The CHRA study calculated that the federal, provincial and territorial governments would earn about $3.5 billion per year when all corporate agreements expire around 2040. This raises questions about what to do with the dollars in reduced spending. The study called for reinvestment in residential projects with profitability problems or assistance in the event of a capital replacement, as these residential assets are paid for and it would be cheaper to reinvest in them than to replace them. Given the current problem of homelessness, another use would be to expand the stock of affordable housing, especially where the need is greatest. So far, there has been no movement by the federal government. Housing activists are also raising questions about what to do with the surplus CMHC, which could be used in the same way since it was collected by housing activities in Canada. The MRC depends on the number of units in the project and the number of rooms per unit. For more information, see schedule B of your project`s company agreement. The company agreement set out the amount, duration and conditions of subsidies provided by the provincial and/or federal governments.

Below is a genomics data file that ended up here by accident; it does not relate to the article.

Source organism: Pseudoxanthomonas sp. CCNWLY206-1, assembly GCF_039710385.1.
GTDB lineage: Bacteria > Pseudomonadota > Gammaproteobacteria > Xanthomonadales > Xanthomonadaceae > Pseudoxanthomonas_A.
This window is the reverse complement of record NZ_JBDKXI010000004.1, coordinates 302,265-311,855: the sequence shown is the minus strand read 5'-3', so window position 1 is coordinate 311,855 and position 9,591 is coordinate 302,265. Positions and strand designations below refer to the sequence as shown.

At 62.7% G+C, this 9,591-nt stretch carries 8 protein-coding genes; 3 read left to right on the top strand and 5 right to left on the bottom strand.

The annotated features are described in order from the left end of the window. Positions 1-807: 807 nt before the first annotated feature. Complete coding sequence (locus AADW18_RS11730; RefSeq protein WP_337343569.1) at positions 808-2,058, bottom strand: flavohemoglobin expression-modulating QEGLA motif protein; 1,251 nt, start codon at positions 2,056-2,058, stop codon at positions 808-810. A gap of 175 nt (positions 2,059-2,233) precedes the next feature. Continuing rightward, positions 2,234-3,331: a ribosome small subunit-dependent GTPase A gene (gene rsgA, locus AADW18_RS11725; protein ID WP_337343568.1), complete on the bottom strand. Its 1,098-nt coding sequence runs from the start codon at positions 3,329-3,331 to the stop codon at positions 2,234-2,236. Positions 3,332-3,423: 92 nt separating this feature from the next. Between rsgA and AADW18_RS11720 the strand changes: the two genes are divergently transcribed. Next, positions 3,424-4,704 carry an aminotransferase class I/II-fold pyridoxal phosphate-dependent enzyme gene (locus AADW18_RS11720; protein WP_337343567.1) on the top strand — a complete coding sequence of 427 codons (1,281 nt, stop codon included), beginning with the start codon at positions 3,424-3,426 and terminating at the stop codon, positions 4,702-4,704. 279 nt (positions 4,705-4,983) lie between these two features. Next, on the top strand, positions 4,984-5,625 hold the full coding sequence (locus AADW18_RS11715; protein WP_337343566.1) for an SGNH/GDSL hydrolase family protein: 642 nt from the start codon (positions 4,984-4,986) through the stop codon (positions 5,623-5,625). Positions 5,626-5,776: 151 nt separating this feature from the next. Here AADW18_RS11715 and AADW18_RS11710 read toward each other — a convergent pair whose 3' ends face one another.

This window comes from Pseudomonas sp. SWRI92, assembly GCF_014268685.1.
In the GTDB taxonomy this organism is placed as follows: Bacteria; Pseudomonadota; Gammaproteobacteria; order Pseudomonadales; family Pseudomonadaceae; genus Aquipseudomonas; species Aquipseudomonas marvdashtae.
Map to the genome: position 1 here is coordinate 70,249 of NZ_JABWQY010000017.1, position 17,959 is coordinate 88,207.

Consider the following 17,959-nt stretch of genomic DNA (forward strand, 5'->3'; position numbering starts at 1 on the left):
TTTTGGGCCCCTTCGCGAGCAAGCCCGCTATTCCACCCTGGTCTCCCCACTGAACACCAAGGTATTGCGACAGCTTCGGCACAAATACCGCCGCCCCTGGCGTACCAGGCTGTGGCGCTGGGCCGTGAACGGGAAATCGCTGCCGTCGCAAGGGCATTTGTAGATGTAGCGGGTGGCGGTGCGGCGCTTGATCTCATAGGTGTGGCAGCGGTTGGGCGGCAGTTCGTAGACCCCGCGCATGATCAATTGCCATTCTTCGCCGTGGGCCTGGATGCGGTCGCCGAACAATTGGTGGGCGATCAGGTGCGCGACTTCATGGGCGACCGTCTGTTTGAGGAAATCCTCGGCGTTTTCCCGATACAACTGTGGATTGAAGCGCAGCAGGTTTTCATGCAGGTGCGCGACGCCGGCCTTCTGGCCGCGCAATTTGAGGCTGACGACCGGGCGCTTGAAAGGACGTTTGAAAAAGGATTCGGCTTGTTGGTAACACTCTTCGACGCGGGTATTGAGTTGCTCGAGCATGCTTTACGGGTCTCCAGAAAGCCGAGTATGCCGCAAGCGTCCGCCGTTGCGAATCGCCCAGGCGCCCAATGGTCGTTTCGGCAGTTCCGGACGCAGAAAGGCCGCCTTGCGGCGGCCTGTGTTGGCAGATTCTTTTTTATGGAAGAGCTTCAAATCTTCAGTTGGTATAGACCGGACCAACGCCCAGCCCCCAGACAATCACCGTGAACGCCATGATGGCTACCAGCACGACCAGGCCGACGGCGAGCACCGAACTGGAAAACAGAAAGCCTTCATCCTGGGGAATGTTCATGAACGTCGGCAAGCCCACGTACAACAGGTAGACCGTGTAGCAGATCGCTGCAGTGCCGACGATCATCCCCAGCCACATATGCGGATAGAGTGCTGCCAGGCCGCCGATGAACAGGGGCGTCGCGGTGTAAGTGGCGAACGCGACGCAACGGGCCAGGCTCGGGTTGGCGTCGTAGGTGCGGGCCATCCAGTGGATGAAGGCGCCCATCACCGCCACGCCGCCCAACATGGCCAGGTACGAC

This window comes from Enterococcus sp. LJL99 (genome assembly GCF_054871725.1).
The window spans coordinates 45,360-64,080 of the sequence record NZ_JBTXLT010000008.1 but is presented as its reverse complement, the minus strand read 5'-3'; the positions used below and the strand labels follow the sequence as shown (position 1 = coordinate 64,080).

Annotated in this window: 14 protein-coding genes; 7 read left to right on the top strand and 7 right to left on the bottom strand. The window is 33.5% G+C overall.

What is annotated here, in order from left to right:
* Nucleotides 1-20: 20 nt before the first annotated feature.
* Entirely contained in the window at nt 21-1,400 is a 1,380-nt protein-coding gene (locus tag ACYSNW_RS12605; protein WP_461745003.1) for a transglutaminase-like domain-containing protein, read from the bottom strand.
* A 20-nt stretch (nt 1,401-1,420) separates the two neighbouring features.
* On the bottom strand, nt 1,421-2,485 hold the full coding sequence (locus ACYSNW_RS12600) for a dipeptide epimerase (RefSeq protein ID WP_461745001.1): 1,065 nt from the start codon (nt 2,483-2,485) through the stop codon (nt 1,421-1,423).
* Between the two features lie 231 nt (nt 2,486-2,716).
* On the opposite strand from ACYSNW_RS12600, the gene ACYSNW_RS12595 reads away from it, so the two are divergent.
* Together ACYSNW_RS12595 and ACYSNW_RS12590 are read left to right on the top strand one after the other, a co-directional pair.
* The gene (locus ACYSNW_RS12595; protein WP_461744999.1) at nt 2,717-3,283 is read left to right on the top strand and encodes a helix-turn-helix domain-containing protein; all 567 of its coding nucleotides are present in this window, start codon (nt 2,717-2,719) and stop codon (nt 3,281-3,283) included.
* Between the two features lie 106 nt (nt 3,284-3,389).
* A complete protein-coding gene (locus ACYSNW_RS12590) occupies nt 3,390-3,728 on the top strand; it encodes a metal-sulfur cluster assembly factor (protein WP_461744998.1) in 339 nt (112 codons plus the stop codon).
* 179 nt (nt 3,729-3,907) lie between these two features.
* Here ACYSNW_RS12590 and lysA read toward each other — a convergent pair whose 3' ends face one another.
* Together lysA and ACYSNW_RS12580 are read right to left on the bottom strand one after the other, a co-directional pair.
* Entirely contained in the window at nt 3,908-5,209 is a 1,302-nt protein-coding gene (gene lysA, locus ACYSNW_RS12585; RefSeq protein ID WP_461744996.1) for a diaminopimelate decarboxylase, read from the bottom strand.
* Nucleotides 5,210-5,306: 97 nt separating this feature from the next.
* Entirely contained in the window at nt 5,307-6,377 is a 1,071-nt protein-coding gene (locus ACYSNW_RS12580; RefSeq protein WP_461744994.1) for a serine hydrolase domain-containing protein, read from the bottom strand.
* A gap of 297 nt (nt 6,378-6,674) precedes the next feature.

Their expiration, often linked to a mortgage amortization period of 35 years, means that non-profit housing providers are responsible for the ongoing financial viability of the project when the mortgage expires. BC Housing and bc Non Profit Housing Association (BCNPHA) have developed a guide to help non-profit housing providers approaching the end of their business agreements. Given the current homelessness crisis, increased use of the cmhc surplus would be to develop the stock of affordable housing, especially where the need is greatest. Sharon Chisholm, former executive director of the Canadian Housing and Renegotiating Association, suggested that “if the federal government says it will maintain, if not increase, the existing budget line, 80% of that budget could be used to create new housing. If mortgages are repaid, 21,000 housing units per year could be created. If the provinces keep their pedals on metal and partners, it could double” (Standing Senate Committee, 2009, p.87). . . .